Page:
Nostalgia | California Daydreamin'

Nostalgia | California Daydreamin'

California Daydreamin’

© 2020, 2021 by Vernon Miles Kerr,

Loved those lyrics, “…don’t know whatcha got till it’s gone,”

That’s the upside of Coronavirus—

If there is one.

For a California road-warrior, lockdown is hell.

After wearing-out tons of tires —

(In leaner times even down to the cords and belts)

Pursuing work, and far-flung friends and  kin,

All the way up-and-down

Cali’s  lion’s-share hunk-of-the-Left Coast,

Whether trips perforce or trips per pleasure —

I’ve grown to crave the whir and whine

Of tire-tread on California pavement,

All of it.

San Ysidro to Crescent City — all 862 miles of 101,

And thousands of klicks, spent meandering

The branches and twigs of side-roads, East and West:

The spiny desserts, the never snowless Sierra,

The little gray-board towns of the Mother Lode,

With fragrance of old redwood, kerosene

And rusty mining tools

Still wafting from basements.

California, how do I love thee?

Let me count the ways:

It’s the summoning fog bank, peeking over brittle-dry Altamont’s crest

While crossing up and out of blazing-Valley-Summer

And down into  perpetual-Coastal-Spring.

It’s the great leap of Highway 99 across 400 miles of Prairie,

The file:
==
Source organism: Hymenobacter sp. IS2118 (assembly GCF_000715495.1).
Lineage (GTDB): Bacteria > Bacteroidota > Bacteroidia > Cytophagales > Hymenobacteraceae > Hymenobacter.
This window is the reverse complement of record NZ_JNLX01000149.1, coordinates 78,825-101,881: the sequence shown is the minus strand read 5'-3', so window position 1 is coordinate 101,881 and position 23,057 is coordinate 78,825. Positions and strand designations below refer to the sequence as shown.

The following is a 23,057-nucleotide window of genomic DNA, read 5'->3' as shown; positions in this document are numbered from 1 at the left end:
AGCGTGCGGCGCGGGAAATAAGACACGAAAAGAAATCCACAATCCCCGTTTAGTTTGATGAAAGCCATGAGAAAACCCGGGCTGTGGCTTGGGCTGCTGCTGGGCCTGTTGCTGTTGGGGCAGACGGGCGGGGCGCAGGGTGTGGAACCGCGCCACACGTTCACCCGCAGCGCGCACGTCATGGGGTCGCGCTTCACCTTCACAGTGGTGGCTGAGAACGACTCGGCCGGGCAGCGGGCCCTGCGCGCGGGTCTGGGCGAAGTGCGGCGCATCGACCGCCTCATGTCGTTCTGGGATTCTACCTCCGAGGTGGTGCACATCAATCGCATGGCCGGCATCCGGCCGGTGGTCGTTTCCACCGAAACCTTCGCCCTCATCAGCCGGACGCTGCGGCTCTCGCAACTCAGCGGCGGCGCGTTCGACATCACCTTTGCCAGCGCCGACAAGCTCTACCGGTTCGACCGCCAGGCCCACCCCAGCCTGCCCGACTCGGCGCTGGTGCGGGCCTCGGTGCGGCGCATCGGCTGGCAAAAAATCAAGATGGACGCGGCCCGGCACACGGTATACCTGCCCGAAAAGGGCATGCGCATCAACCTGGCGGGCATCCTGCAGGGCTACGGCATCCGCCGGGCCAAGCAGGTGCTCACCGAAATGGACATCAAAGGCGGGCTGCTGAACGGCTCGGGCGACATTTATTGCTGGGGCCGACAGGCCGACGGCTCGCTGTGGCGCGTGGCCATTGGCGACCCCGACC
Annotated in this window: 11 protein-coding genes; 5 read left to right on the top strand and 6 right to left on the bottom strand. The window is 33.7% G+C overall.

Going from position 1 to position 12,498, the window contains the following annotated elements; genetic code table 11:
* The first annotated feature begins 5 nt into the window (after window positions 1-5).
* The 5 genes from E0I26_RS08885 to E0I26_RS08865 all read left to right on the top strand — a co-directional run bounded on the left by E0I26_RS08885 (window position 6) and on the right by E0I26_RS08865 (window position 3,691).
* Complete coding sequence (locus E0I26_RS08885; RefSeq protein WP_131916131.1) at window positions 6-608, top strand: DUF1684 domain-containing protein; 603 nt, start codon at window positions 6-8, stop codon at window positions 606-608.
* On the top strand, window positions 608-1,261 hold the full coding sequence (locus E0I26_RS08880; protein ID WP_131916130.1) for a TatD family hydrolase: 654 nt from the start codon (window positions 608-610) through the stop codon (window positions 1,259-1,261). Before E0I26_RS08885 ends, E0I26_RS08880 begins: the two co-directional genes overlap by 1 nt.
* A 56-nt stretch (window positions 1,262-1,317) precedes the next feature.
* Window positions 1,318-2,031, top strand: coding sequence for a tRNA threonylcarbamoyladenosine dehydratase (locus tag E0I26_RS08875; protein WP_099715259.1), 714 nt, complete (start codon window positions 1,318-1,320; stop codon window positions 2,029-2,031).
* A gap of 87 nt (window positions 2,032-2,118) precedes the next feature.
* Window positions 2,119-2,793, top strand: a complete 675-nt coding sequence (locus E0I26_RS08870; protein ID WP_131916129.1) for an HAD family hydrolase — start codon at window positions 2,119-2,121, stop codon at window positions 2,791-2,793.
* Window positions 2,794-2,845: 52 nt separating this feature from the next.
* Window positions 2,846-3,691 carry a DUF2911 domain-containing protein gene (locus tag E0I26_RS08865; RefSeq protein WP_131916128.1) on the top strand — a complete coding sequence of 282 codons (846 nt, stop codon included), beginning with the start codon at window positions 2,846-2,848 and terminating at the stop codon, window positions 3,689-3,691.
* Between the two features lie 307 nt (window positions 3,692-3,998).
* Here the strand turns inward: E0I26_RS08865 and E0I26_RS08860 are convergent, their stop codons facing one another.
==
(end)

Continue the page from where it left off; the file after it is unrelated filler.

Red Bluff-on-the-Sacramento to Bakersfield-on-the-Kern,

Gracefully arcing through crazy-quilt fields of green

Bordered by palms of North Africa and Blue Gums of Australia,

(Just two more immigrants from elsewhere — like the rest of us)

Okay, Interstate 5 is the quick way to go SF-to-LA,

Shooting uninterrupted, as it does,

Boringly straight,  along a quarter-thousand miles

Of rolling, truck-rumbling, monotonous, cattle range …

But 99 is — and has always been — California’s Main Street,

Giving glimpses of  towns set up by the railroad in the 1880s:

The M-towns:  Madera, Merced, Modesto and Manteca (Lumber, Mercy, Modesty, and Lard.)

Spanish names were the rage in those days,

But with little thought toward meaning:

If it sounds Spanish, name it!

Then comes the Big Ag town, Fresno,

With it’s surprising sky-scraping once-bank-buildings

Built by figs and wine grapes,

And bent-over Okies and Mexican folk —

They were towers sprung up to deal out Big Ag loans,

Now largely vacant.

Another hundred miles and, Bakersfield!

Stopping place of Dust Bowl refugees.

Once, endless cotton and watermelon fields,

Punctuated by pumping oil wells,

But now, endless wine vineyards and almond orchards,

Punctuated by pumping oil wells.

In my daydream, the pavement gently winds

Through 1949 Bakersfield,

I savor memories of that six year-old California advent:

Pump jacks nod, the aroma of crude oil wafts through the window,

Swamp coolers drone, a distant child shouts to another,

A screen door slams.

I envision those Sunday drives, outside Shafter:

I watch through the side window, as rows of watermelons,

LIke giants’ legs, stride by in the summer shimmer.

Back to reality, I read the Tweets of sequestration-frustration —

I Add a few of my own,

While yearning for the murmur of rubber on asphalt.